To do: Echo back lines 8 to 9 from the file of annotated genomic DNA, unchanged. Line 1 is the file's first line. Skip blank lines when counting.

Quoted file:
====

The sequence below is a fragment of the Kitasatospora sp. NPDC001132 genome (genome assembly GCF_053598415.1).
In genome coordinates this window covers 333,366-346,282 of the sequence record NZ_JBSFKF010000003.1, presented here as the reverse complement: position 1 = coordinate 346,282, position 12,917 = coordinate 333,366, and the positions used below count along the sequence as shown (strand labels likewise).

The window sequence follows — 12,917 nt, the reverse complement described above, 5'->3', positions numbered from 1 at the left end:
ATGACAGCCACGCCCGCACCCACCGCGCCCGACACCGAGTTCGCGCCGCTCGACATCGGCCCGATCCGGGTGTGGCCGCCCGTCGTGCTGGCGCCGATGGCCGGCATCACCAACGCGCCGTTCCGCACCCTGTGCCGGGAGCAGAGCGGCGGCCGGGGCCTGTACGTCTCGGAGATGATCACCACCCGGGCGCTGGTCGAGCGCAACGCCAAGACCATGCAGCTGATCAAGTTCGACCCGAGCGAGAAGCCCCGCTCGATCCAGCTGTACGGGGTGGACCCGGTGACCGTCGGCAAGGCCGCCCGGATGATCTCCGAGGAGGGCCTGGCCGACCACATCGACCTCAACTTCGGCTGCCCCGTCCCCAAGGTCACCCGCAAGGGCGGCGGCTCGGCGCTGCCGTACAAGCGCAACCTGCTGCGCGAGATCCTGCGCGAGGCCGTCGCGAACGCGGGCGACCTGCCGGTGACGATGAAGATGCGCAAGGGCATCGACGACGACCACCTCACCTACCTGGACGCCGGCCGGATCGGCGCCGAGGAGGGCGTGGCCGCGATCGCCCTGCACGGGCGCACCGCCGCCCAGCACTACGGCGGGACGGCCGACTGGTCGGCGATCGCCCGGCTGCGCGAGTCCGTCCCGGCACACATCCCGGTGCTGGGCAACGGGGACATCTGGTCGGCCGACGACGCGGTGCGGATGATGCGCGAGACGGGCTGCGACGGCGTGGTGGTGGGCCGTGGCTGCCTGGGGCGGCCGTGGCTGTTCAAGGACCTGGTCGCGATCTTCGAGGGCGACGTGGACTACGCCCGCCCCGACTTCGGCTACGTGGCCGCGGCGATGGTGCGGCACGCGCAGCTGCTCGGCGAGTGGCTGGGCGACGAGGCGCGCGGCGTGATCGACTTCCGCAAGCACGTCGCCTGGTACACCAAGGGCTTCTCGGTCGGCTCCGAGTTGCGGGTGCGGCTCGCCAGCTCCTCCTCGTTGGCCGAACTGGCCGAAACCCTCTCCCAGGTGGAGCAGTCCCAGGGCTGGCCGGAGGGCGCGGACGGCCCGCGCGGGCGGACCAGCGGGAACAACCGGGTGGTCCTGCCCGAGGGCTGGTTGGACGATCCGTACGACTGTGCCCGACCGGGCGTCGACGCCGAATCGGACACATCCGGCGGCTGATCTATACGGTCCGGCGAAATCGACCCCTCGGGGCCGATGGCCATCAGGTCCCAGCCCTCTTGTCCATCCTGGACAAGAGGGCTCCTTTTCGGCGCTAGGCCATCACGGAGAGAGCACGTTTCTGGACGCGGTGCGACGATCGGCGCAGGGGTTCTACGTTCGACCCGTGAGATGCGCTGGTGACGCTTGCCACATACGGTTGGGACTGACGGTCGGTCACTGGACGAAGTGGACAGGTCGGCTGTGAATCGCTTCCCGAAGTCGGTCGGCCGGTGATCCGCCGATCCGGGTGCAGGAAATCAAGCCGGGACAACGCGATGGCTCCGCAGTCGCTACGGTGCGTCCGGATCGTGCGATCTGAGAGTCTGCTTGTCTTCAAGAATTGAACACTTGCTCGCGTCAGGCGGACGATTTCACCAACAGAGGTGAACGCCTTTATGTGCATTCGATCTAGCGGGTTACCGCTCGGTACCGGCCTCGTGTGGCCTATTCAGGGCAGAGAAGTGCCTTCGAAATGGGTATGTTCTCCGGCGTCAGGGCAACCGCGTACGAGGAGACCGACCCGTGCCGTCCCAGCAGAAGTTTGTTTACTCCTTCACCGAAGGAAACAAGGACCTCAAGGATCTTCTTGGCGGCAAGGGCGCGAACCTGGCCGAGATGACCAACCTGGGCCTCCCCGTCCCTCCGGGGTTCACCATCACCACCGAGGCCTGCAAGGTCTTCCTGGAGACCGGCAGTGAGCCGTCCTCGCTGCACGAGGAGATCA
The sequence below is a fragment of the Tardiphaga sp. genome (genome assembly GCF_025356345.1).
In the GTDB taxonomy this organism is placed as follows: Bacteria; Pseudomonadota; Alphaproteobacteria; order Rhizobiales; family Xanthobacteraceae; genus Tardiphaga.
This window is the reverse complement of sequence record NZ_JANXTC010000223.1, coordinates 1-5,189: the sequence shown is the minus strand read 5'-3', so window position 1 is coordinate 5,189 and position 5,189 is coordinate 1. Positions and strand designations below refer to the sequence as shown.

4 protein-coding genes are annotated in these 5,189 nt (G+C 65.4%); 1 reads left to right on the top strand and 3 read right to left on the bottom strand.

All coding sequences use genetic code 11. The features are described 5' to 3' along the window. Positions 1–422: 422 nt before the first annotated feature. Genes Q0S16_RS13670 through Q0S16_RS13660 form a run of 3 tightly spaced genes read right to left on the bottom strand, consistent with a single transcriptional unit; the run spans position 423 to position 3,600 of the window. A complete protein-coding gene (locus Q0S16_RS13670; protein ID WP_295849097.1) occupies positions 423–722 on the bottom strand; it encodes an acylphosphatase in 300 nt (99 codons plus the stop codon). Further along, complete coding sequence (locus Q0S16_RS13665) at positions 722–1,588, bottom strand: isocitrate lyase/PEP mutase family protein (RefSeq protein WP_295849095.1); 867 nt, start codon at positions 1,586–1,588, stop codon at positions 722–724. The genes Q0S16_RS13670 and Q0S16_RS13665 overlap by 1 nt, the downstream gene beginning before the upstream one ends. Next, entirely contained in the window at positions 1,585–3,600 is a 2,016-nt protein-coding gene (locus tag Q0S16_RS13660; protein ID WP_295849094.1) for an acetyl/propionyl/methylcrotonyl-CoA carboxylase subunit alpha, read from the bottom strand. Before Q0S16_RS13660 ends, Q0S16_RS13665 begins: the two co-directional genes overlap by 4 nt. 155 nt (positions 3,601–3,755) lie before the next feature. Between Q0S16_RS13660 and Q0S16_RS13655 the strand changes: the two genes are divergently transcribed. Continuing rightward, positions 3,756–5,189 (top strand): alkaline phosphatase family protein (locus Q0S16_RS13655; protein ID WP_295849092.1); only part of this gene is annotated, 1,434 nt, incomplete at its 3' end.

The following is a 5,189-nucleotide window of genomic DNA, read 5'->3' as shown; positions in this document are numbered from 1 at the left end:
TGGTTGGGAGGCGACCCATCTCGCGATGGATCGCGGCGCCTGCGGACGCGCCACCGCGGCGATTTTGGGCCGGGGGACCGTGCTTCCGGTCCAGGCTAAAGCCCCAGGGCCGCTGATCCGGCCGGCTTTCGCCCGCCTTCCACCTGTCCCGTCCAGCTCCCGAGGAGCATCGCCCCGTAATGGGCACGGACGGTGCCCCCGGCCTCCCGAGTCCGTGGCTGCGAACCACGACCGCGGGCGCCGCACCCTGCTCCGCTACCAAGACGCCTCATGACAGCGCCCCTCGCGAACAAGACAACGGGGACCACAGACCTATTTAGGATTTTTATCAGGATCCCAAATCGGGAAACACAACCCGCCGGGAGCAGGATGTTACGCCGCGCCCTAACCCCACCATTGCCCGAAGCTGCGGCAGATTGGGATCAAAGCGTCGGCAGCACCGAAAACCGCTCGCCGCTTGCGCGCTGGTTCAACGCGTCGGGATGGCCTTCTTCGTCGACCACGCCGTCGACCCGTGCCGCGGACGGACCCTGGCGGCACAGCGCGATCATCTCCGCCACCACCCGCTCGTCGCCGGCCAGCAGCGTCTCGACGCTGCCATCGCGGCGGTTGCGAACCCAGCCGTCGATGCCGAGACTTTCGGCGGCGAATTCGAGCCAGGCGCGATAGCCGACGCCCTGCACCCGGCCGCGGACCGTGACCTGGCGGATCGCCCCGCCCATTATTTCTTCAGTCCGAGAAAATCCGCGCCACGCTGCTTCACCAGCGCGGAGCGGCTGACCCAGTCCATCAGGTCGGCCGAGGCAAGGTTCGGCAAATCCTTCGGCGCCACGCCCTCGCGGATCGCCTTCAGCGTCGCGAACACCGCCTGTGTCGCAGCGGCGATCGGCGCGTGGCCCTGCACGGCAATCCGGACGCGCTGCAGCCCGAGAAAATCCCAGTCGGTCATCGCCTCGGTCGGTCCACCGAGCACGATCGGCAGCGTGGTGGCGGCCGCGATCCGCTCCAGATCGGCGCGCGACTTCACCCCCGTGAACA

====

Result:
4 protein-coding genes are annotated in these 5,189 nt (G+C 65.4%); 1 reads left to right on the top strand and 3 read right to left on the bottom strand.

All coding sequences use genetic code 11. The features are described 5' to 3' along the window. Positions 1–422: 422 nt before the first annotated feature. Genes Q0S16_RS13670 through Q0S16_RS13660 form a run of 3 tightly spaced genes read right to left on the bottom strand, consistent with a single transcriptional unit; the run spans position 423 to position 3,600 of the window. A complete protein-coding gene (locus Q0S16_RS13670; protein ID WP_295849097.1) occupies positions 423–722 on the bottom strand; it encodes an acylphosphatase in 300 nt (99 codons plus the stop codon). Further along, complete coding sequence (locus Q0S16_RS13665) at positions 722–1,588, bottom strand: isocitrate lyase/PEP mutase family protein (RefSeq protein WP_295849095.1); 867 nt, start codon at positions 1,586–1,588, stop codon at positions 722–724. The genes Q0S16_RS13670 and Q0S16_RS13665 overlap by 1 nt, the downstream gene beginning before the upstream one ends. Next, entirely contained in the window at positions 1,585–3,600 is a 2,016-nt protein-coding gene (locus tag Q0S16_RS13660; protein ID WP_295849094.1) for an acetyl/propionyl/methylcrotonyl-CoA carboxylase subunit alpha, read from the bottom strand. Before Q0S16_RS13660 ends, Q0S16_RS13665 begins: the two co-directional genes overlap by 4 nt. 155 nt (positions 3,601–3,755) lie before the next feature. Between Q0S16_RS13660 and Q0S16_RS13655 the strand changes: the two genes are divergently transcribed. Continuing rightward, positions 3,756–5,189 (top strand): alkaline phosphatase family protein (locus Q0S16_RS13655; protein ID WP_295849092.1); only part of this gene is annotated, 1,434 nt, incomplete at its 3' end.